Scott W. McDougall

Director, Pacific County Emergency Management Agency

Stop the cruelty

I want to thank you from the bottom of my heart for running Sydney Stevens’ new series, “Letters from the Heart.” It’s critical that we know how our government’s actions are affecting our Mexican neighbors.

Living in South Bend, where we have a good population of these industrious, family-oriented folks, I feel closer to them and am also in distress at the cruel injustices dealt them at the hands of our “law enforcement” agencies. The stress placed on these exemplary people must be overwhelming now.

It’s reminiscent of what the Jewish population went through at the hands of the Nazi “law enforcement” agents. I see no difference whatsoever.

Kate O’Neal

South Bend

Morons everywhere?

Lately, a passel of peninsula pals and numerous other wise guys have told me that America’s a nation of idiots. What if they’re right? Maybe we are a nation of imbeciles, afflicted with some mild-to severe intellectual disabilities.

After all, Rex Tillerson, Trump’s Secretary of State, recently called #45 a moron. And let’s not forget Trump’s clown-car of cabinet appointees and some Democrats who deserve special wall-space in the Hall of Morons.

So I’m asking myself, if there are pockets of individuals out there with a hunger for sentences that don’t contain the word “suck,” maybe they’re demographically insignificant. Do we really know anything anymore? Somebody must still know something.

Somebody knows why the caged bird sings. Somebody saw what you did. Somebody knows who you are. Somebody must know what makes things tick. Somebody knows what boys like. Somebody knows what girls want.

Somebody must still know the difference between Shinola and a hole in the ground. At least one person must know why Clint Eastwood’s partners always die or who Milli Vanelli really was.

Somebody knows who was really telling the truth. Anita Hill? Clarence Thomas? Somebody really knows who killed the Kennedys and Martin Luther King.

There must be thousands who know the secrets of the pyramids and the origins of life. Someone surely knows where Elvis is and Coke’s secret ingredient. Someone knows what happened to the Lindbergh baby and Amelia Earhart.

Somewhere on our information highway, answers can be had. But I’m not really worried about the dumbing down of America, only how it affects me personally.

After all, I’m supposed to be a really smart guy or a wise guy. I don’t know much, but I know this much. I know which one you’ll choose.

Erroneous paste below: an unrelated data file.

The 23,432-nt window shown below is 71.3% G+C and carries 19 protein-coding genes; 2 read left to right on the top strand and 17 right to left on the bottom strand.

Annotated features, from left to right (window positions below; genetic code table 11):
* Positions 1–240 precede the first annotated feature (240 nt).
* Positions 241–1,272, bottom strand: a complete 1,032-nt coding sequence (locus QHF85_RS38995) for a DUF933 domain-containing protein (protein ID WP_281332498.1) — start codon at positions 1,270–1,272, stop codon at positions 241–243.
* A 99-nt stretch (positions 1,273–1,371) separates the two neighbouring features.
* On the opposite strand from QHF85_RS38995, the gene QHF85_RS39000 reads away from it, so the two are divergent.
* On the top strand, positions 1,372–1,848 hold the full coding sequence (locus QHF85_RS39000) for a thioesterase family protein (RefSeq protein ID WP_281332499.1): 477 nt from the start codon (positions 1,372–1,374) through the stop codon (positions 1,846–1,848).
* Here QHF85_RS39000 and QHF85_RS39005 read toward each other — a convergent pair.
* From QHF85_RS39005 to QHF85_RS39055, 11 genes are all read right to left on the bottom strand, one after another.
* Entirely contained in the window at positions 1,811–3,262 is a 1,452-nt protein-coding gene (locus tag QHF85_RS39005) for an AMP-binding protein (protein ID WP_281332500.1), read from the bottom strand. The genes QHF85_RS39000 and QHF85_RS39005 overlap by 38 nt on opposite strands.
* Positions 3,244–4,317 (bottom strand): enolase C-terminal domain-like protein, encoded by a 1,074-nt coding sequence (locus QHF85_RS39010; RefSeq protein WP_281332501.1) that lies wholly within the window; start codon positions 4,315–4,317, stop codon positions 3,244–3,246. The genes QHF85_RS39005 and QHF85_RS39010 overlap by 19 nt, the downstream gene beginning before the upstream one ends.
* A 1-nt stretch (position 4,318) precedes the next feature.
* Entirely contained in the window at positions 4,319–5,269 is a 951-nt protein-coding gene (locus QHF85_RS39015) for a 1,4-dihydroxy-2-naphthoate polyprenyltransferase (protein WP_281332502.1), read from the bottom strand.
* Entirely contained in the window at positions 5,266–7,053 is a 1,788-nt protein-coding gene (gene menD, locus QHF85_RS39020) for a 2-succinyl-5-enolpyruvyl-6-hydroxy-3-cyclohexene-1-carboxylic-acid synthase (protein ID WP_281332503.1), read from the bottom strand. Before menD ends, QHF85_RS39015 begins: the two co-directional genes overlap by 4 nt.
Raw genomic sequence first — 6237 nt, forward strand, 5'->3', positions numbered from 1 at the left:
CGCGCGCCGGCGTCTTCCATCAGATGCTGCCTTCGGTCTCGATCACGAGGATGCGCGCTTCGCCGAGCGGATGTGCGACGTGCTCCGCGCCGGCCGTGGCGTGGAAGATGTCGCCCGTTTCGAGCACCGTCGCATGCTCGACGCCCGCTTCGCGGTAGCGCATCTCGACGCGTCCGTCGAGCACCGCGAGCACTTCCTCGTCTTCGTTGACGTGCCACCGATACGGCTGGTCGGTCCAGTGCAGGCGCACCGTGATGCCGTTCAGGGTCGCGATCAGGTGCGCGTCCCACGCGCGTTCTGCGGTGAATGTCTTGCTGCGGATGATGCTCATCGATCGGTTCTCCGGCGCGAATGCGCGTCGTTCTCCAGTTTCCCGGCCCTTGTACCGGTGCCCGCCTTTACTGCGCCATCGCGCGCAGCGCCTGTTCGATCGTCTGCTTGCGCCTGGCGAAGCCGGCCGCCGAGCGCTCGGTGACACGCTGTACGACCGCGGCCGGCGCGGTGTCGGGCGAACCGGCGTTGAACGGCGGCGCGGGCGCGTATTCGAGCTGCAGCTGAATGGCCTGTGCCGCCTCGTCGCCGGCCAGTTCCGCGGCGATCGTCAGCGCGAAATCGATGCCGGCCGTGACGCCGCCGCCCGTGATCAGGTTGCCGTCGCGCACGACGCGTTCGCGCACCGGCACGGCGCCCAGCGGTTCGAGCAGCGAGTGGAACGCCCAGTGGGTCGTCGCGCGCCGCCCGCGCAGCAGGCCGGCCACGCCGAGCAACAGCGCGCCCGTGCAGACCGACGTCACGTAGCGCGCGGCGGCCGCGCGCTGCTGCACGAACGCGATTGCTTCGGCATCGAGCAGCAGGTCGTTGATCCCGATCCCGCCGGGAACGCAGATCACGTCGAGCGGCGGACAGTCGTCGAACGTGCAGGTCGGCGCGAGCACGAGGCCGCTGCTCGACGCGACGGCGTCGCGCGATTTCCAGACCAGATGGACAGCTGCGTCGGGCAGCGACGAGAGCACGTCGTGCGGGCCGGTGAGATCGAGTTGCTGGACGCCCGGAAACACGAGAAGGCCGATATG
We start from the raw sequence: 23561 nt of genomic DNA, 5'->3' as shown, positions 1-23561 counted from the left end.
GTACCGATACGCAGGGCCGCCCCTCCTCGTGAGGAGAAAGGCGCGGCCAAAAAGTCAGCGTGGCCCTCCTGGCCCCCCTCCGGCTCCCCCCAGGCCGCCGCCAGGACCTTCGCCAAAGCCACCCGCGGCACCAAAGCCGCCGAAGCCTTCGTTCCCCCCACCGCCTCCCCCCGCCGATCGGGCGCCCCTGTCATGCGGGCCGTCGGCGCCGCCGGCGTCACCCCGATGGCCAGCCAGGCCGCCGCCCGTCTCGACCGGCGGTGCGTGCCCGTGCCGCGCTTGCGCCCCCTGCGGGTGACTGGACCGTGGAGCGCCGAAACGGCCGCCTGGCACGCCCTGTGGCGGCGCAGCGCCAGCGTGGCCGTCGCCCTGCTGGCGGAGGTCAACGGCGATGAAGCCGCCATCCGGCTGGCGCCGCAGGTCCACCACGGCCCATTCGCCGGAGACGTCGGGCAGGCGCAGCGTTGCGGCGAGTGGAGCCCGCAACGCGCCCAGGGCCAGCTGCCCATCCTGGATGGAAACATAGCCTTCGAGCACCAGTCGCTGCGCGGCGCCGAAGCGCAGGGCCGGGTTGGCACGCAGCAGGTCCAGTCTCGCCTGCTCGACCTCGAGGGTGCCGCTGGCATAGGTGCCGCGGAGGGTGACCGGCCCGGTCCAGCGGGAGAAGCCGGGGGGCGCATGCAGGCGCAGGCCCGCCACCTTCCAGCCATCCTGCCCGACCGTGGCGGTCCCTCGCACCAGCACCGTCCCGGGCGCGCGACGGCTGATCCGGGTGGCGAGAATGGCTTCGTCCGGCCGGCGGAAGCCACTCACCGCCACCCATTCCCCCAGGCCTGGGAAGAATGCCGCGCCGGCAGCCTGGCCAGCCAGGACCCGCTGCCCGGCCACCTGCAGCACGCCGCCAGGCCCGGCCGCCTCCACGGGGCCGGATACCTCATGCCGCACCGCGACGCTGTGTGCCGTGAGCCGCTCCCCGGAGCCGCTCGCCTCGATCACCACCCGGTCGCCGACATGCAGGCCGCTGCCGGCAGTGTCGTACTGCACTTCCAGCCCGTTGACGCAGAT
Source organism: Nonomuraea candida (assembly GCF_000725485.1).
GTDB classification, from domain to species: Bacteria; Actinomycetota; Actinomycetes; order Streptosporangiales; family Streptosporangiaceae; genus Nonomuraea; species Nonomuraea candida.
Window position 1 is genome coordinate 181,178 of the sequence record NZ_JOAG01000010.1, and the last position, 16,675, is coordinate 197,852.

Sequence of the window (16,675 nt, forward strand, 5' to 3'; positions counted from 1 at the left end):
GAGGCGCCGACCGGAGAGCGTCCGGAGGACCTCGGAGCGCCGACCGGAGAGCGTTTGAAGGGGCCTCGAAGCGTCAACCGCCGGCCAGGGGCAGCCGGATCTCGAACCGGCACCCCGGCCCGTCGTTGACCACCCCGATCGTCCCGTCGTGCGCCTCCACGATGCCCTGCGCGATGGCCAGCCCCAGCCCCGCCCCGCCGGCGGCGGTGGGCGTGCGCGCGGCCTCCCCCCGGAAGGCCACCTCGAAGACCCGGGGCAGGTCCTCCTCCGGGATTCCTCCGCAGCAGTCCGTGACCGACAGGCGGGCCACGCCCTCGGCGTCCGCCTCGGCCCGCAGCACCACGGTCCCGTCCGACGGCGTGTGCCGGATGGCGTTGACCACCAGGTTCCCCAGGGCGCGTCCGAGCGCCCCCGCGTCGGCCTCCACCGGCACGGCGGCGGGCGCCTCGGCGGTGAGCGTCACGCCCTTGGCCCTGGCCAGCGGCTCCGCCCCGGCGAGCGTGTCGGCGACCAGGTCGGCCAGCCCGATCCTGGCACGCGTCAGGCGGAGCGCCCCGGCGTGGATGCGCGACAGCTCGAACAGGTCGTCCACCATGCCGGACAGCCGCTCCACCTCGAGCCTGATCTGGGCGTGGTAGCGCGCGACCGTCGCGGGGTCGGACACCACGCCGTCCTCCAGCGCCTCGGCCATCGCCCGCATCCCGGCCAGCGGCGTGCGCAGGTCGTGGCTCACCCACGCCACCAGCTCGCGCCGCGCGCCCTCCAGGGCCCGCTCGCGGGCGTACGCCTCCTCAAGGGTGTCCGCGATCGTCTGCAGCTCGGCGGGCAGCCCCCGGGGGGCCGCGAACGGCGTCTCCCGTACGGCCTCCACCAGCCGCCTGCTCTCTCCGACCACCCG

Ocean Park

Not a Forner fan

Gary Forner, who is running for mayor of Ilwaco, has been a councilman for eight years. This concerns me. It is time for Ilwaco to “clear the swamp” and he is old, deadwood in this swamp.

If you are wondering why I would say he is not the person to vote for; he has literally no accomplishments in his term as councilman for Ilwaco. Yes, he has been a volunteer firefighter, but he has made zero attempts to better the city while he was a councilman. He has never voted to cleanup the appearance of Ilwaco, fix the cracked sidewalks, chuckholes, or encourage better businesses to come in or cleanup the eyesore old buildings like at the stoplight in the only intersection.

His idea of Ilwaco’s future is a small list. His only interests in Ilwaco is not making the city cleaner and better but backing the old mayor and certain individuals who think they run the city, but who have hidden agendas. These individuals have all proven to be ineffective.

Ilwaco cannot afford another eight years run like the last mayor. Our new mayor needs to have an open minded, clear vision, with a positive attitude towards change for Ilwaco. The town needs to be cleaned up. The water/sewer rates need to be stabilized and the streets and buildings need to be improved. There needs to be better management with the employees who work for Ilwaco.

It is a sad fact that we have become a joke to other tourist communities, when what we need is someone to change the “norm” that has been set for Ilwaco. If you care about Ilwaco and its future generation, you will not vote for Gary Forner and you will chose Sam Lund instead as the next mayor of Ilwaco. Sam in interested in changing the status quo and helping Ilwaco by cleaning up the mess that the last eight years has been for us. Please just consider the facts before you vote.

Mary Johnson

Ilwaco summer resident